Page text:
Happiness :) A lot of people still use Maven. I'm perfectly OK with this because they all will use Gradle eventually. It won't be long, Gradle is unstoppable. Maven projects use Central Repository by default so naturally, it's nicer if Mockito is available without any extra configuration. I'm happy that I don't have to maintain the documentation how to set up maven builds to consume Mockito dependency (yes, users were asking us about this). It's just nice when stuff works out of the box.

I really want to forget about Central but it turns out the world around me does not forget and pushes back. I continuously publish to Bintray and I enjoy very much the automation level it offers. I can sync to Central from Bintray (a step that I haven't yet automated). I don't have to mess around with PGP any more because I can hook up the key to "Mockito" organisation in Bintray UI and that's it. The whole Maven Central PGP requirement was questioned already by Bintray.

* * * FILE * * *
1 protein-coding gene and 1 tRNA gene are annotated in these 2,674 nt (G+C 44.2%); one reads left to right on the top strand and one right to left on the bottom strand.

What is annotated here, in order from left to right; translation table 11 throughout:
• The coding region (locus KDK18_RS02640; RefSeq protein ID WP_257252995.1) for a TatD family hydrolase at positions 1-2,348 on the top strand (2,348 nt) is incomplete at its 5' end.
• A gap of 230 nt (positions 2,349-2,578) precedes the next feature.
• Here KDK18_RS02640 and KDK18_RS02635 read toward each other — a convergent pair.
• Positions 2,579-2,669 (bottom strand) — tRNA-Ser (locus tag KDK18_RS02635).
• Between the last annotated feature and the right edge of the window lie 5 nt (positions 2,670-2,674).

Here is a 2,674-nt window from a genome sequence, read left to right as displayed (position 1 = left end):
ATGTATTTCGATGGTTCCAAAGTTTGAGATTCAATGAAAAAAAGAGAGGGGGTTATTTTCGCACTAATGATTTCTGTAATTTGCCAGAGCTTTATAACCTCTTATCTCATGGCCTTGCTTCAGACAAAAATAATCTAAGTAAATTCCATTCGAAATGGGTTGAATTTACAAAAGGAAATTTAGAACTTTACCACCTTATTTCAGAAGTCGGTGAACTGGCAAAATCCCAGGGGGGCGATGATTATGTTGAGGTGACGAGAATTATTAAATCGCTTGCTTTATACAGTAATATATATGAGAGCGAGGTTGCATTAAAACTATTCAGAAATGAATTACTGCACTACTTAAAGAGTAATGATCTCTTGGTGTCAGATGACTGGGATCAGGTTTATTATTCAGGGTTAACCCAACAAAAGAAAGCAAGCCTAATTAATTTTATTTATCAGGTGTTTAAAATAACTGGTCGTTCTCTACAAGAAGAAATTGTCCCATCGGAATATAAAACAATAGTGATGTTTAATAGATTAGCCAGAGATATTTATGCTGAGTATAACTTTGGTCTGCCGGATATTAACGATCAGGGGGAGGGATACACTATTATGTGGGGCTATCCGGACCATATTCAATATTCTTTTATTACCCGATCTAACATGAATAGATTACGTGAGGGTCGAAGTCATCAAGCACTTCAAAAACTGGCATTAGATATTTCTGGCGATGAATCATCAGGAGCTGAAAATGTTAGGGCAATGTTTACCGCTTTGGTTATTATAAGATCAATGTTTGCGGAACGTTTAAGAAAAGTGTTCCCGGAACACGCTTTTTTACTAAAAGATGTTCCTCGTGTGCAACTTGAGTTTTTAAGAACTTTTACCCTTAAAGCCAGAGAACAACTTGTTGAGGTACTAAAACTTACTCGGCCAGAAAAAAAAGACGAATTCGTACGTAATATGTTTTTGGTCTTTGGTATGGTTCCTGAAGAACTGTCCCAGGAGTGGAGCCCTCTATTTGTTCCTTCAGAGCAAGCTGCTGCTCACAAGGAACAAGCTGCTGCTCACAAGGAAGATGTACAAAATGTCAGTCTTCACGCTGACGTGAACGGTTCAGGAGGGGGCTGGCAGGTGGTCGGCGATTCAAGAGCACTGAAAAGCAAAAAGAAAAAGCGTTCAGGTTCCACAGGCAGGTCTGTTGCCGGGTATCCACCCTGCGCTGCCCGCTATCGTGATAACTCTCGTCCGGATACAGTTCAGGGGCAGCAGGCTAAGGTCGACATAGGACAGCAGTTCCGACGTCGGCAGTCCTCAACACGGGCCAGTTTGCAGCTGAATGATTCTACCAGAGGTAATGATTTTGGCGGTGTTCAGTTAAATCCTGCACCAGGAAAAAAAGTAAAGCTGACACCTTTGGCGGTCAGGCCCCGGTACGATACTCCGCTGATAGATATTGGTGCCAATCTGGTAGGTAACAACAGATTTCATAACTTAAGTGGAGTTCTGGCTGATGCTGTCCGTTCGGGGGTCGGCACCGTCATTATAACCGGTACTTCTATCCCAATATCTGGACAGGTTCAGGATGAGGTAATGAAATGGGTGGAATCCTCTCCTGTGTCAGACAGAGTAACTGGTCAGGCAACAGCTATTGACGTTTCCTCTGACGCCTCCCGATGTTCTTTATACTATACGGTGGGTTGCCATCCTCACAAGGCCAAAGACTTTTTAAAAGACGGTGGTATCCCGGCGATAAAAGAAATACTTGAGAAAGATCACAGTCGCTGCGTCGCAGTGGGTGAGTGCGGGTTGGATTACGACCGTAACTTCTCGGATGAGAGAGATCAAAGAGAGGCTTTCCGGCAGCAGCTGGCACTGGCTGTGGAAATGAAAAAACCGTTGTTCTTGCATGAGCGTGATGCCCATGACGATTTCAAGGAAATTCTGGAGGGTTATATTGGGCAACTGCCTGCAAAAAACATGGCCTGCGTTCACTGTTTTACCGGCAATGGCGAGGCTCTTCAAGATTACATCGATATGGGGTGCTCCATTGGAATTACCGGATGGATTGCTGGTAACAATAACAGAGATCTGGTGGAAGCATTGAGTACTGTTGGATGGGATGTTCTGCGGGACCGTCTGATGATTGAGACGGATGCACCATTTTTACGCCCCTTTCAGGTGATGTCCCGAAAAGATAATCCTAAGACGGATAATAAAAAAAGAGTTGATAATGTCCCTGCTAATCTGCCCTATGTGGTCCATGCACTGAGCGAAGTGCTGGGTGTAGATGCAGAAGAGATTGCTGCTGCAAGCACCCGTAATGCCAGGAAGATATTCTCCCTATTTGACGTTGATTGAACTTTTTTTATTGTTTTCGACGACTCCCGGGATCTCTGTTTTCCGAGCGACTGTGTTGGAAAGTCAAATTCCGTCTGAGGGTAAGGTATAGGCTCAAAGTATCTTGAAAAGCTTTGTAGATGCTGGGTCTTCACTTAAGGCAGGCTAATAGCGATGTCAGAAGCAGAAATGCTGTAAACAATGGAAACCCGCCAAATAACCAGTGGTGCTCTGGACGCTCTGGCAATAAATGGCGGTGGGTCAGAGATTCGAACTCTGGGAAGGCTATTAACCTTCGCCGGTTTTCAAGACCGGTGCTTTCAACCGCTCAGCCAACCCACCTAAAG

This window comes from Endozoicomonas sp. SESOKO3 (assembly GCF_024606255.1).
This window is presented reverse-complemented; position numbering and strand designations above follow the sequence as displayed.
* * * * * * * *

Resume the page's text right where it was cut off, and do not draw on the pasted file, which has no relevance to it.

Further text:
Thank you Bintray for making automation challenges simpler! Continuous deployment of Mockito wouldn't be there without you. I'd be still figuring out how to PGP from Travis CI and biting my nails with Gradle's old publication model (the new model is such a beauty!). In meantime Mockito users would wait another 2 years for the next release. Thank you Central for serving the jars to all Maven users (btw. jCenter can do this, too ;).

Next week I'm at JDD Conference in Krakow talking about continuous delivery. After that, I'm keen on getting out a nice blog post on how to cut down 2-year release cadence to 2 hours.